Tuesday, January 10, 2006

Excavations in the Cyclades

Photo from the Museum of Cycladic Art

Archaeologists are to begin new excavations on the Greek island of Keros in April 2006. From ABC News:

British and Greek archaeologists are preparing a major excavation on a tiny Greek island to try to explain why it produced history's largest collection of Cycladic flat-faced marble figurines.


Now experts are seeking insight into the island's possible role as a major religious center of the enigmatic Cycladic civilization some 4,500 years ago.


"What is particularly impressive is not just the bulk of the finds, which is larger than the total from the rest of the Cyclades, but also that they were intentionally broken during ancient times," Sotirakopoulou said. "Therefore, this is a very important, a unique site."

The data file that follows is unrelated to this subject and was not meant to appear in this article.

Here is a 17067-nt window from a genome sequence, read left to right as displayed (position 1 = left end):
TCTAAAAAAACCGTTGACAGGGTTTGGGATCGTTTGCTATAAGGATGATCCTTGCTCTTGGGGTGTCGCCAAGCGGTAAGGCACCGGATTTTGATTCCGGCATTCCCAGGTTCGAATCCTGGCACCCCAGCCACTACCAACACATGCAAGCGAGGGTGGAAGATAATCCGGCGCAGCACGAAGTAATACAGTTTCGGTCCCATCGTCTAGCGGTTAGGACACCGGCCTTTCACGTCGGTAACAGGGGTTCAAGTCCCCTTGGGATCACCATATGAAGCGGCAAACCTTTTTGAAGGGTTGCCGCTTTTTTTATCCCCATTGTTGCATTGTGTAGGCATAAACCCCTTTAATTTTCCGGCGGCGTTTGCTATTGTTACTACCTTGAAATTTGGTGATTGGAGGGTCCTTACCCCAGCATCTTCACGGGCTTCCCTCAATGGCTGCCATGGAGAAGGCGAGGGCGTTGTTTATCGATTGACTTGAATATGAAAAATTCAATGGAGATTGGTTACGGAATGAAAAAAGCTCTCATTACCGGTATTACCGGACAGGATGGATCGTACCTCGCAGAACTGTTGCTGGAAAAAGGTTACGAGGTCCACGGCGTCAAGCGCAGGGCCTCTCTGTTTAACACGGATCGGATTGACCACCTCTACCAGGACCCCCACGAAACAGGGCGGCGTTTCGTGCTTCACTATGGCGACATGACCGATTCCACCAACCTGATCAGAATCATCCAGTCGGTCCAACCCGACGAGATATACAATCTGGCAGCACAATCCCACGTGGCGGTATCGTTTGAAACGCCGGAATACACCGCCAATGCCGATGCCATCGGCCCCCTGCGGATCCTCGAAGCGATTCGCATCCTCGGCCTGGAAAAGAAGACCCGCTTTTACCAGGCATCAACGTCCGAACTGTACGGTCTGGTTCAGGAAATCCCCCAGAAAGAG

The Cycladic culture a network of small, sometimes fortified farming and fishing settlements that traded with mainland Greece, Crete and Asia Minor is best known for its elegant artwork: mostly naked, elongated figures with their arms folded under their chest. The seafaring civilization was eclipsed in the second millennium B.C. by Crete and Mycenaean Greece.


"The prevailing explanation is that this was a sacred repository, a sort of pan-Cycladic sanctuary where people left objects within the framework of rituals which included their intentional smashing," said Sotirakopoulou.

From the "Dean" of Classical Studies:

"We hope the forthcoming excavations will clarify further the nature of the occupation and activities at Dhaskalio and Kavos," Renfrew (that would be Colin Renfrew - afarensis) said.

"It is clear Kavos was an important site where high prestige artifacts were deliberately broken and left. It is possible, but not yet certain, these were ritual actions relating to ceremonies in honor of the dead."

Fascinating stuff.